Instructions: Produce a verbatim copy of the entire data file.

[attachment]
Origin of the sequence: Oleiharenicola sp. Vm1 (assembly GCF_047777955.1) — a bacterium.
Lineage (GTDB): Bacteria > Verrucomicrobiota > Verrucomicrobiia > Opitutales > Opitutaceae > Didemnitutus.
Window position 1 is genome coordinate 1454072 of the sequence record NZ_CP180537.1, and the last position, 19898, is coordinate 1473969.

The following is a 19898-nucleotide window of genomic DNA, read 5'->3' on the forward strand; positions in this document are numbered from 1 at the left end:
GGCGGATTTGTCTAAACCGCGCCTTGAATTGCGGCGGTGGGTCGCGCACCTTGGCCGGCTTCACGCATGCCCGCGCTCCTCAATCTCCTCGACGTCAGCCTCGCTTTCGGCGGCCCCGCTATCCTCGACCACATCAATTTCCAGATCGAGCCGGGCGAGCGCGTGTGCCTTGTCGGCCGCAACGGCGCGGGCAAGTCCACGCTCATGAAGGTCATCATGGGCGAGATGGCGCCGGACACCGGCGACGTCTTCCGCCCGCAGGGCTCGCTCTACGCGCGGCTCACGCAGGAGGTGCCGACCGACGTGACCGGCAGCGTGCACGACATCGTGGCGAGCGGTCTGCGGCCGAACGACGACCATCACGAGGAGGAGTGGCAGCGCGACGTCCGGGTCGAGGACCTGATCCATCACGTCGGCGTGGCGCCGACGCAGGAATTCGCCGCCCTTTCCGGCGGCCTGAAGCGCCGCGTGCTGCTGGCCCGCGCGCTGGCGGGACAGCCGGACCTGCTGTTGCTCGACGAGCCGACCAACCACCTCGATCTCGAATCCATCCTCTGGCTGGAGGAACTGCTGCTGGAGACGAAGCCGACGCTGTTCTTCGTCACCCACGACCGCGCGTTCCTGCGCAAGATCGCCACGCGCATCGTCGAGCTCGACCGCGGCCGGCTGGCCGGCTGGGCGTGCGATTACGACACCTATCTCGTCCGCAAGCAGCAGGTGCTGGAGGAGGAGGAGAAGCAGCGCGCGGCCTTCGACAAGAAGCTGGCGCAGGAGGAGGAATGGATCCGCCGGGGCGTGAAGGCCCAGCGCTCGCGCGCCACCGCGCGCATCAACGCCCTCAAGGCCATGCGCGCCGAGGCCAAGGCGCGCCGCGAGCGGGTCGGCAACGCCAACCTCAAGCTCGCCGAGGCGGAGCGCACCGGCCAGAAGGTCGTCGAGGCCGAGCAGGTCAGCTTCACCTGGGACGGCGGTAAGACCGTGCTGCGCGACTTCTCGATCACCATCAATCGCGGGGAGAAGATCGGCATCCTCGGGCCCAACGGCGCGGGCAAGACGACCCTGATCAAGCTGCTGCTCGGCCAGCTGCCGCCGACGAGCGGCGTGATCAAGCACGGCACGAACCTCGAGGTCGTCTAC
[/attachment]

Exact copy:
Origin of the sequence: Oleiharenicola sp. Vm1 (assembly GCF_047777955.1) — a bacterium.
Lineage (GTDB): Bacteria > Verrucomicrobiota > Verrucomicrobiia > Opitutales > Opitutaceae > Didemnitutus.
Window position 1 is genome coordinate 1454072 of the sequence record NZ_CP180537.1, and the last position, 19898, is coordinate 1473969.

The following is a 19898-nucleotide window of genomic DNA, read 5'->3' on the forward strand; positions in this document are numbered from 1 at the left end:
GGCGGATTTGTCTAAACCGCGCCTTGAATTGCGGCGGTGGGTCGCGCACCTTGGCCGGCTTCACGCATGCCCGCGCTCCTCAATCTCCTCGACGTCAGCCTCGCTTTCGGCGGCCCCGCTATCCTCGACCACATCAATTTCCAGATCGAGCCGGGCGAGCGCGTGTGCCTTGTCGGCCGCAACGGCGCGGGCAAGTCCACGCTCATGAAGGTCATCATGGGCGAGATGGCGCCGGACACCGGCGACGTCTTCCGCCCGCAGGGCTCGCTCTACGCGCGGCTCACGCAGGAGGTGCCGACCGACGTGACCGGCAGCGTGCACGACATCGTGGCGAGCGGTCTGCGGCCGAACGACGACCATCACGAGGAGGAGTGGCAGCGCGACGTCCGGGTCGAGGACCTGATCCATCACGTCGGCGTGGCGCCGACGCAGGAATTCGCCGCCCTTTCCGGCGGCCTGAAGCGCCGCGTGCTGCTGGCCCGCGCGCTGGCGGGACAGCCGGACCTGCTGTTGCTCGACGAGCCGACCAACCACCTCGATCTCGAATCCATCCTCTGGCTGGAGGAACTGCTGCTGGAGACGAAGCCGACGCTGTTCTTCGTCACCCACGACCGCGCGTTCCTGCGCAAGATCGCCACGCGCATCGTCGAGCTCGACCGCGGCCGGCTGGCCGGCTGGGCGTGCGATTACGACACCTATCTCGTCCGCAAGCAGCAGGTGCTGGAGGAGGAGGAGAAGCAGCGCGCGGCCTTCGACAAGAAGCTGGCGCAGGAGGAGGAATGGATCCGCCGGGGCGTGAAGGCCCAGCGCTCGCGCGCCACCGCGCGCATCAACGCCCTCAAGGCCATGCGCGCCGAGGCCAAGGCGCGCCGCGAGCGGGTCGGCAACGCCAACCTCAAGCTCGCCGAGGCGGAGCGCACCGGCCAGAAGGTCGTCGAGGCCGAGCAGGTCAGCTTCACCTGGGACGGCGGTAAGACCGTGCTGCGCGACTTCTCGATCACCATCAATCGCGGGGAGAAGATCGGCATCCTCGGGCCCAACGGCGCGGGCAAGACGACCCTGATCAAGCTGCTGCTCGGCCAGCTGCCGCCGACGAGCGGCGTGATCAAGCACGGCACGAACCTCGAGGTCGTCTAC